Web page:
Some key statistics on risk and investment trends
As Egypt hosts the most important sustainable development event of the year, COP27, the Middle Eastern country is doing all it can to host the summit on implementing decarbonization versus climate commitments . However, given the weak global economy, high inflation and geopolitical instability, we should not expect many breakthroughs at this year’s summit. The more than 100 participating countries will negotiate the creation of the Damage and Loss Fund (a fund to finance damage and loss suffered by the most vulnerable countries), as well as the annual investment commitment of 100 billion dollars for developing countries to address their climate adaptation and mitigation priorities. No one expects much progress on both fronts given the limited political capital of the biggest polluting countries as well as little fiscal space to close the climate finance gap.
While the near-term climate dynamics may not look so positive, it is also important to look at the positives, including the current market pull, capital market investments and early-stage innovation taking place. produce in sustainable development. Here are some data points highlighting near-term risk and strong sustainability momentum, regardless of politics and economics:
Climate risk data
- Under the 1.5 C Net-Zero plans, nearly $30 trillion is to be invested by 2050. This equates to about 4% of annual GDP (in 2021 money).
- The cost of unmanaged and unpredictable climate change would be much higher, as climatic events would affect around 20% of global GDP by 2040.
- According to Swiss-Re, by 2050, climate change could lead to $23 trillion in global GDP losses, which corresponds to 11-14% of global GDP.
- The United Nations estimates that the remaining global CO2 budget to stay within 1.5°C of global warming (the scenarios that would prevent a catastrophic climate tipping point) is 400 billion tonnes of CO2. This budget is set to run out in 2030 unless decarbonization accelerates and we meet Net-Zero targets.
Data on sustainable investments
- There are currently 43 billion-plus private climate tech companies in the global 1000 unicorn club (energy, mobility and agribusiness are the top sectors to watch). These green startups grow faster than their traditional competitors and take an average of 4 years to reach Unicorn status, compared to 7 years.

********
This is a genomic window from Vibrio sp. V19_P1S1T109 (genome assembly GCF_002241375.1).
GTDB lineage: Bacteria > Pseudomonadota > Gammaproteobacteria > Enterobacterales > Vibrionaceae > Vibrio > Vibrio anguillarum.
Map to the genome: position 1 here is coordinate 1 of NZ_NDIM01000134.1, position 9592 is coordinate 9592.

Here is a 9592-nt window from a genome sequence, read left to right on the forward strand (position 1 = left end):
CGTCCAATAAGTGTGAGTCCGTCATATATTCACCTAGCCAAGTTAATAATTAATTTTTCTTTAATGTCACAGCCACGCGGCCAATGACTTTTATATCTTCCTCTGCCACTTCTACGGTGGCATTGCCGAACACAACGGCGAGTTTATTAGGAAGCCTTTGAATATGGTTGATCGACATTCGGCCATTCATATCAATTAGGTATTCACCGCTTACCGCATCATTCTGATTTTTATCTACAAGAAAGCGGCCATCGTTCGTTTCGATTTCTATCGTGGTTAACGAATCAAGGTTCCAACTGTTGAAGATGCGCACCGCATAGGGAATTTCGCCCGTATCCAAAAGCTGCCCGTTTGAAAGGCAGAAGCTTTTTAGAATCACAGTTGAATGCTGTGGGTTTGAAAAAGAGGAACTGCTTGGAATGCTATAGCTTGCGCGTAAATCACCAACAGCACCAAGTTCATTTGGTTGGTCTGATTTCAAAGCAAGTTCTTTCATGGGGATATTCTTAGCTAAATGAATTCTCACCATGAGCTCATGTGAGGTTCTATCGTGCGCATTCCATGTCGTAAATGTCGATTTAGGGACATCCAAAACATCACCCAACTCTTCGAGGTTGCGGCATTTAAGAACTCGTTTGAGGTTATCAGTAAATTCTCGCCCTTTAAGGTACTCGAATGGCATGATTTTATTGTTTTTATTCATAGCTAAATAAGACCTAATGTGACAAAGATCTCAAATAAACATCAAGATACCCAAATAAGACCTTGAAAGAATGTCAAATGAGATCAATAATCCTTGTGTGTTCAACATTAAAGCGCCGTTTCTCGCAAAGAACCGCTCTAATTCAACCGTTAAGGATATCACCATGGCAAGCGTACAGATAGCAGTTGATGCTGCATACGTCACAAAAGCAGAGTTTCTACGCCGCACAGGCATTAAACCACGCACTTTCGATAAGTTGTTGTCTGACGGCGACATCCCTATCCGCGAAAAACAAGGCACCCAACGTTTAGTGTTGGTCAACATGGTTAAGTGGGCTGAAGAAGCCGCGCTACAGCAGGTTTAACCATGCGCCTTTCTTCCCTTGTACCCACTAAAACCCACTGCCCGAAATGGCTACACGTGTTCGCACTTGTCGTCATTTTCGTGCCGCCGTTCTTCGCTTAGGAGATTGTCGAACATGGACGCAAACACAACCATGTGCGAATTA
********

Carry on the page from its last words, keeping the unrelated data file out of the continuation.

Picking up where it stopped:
- Green tech valuations were very high in 2021, outpacing the general market, with a 625% growth rate of newly launched green tech unicorns compared to the industry benchmark growth of 287%.
- Assets under management are expected to reach $41 trillion by the end of 2022 according to Bloomberg, and growth will come primarily from the US and EU, where regulation is catching up fast. Total environmental, social and governance (ESG) investments are expected to reach $50 trillion by 2025. This means that for every $3 invested, $1 will be invested in ESG globally.
- Growing demand for net zero services and technologies is accelerating and could generate more than $12 trillion in annual sales by 2030 with key leading sectors including transportation (Mckinsey).
- In 2021, green tech companies attracted over $1 trillion in investment. The planned global investment in sustainable development by 2025 is $5 trillion per year.
- In 2002, the Davos First Mover Coalition (FMC) expanded its Green Transformation Partnership to over 55 large companies that began purchasing billions of dollars worth of decarbonization technologies to scale up “early adoption” of green technologies.
- Sustainable investments are strongly focused on the “low-hanging fruits” of decarbonization, in sectors that have lagged behind in terms of climate innovation such as energy (35%), agriculture (33%) and transport and mobility (16%). . In geographical terms, most unicorns are based in the United States and Europe, where venture capital funds are abundant.
The transition to green growth is underway and there is strong data supporting this trend, regardless of policy. While in Europe there is a “top-down” trend driven by regulation and policy, in the US it is a “bottom-up” trend, with the private sector and capital markets leading. Regardless of election cycles, poor market conditions and regulation, market participants believe there are great business opportunities around decarbonization and sustainability. We must continue to expect large inflows of capital to fuel innovation and the jobs of the future, as sustainability becomes a value creator and risk reduction measure across all sectors.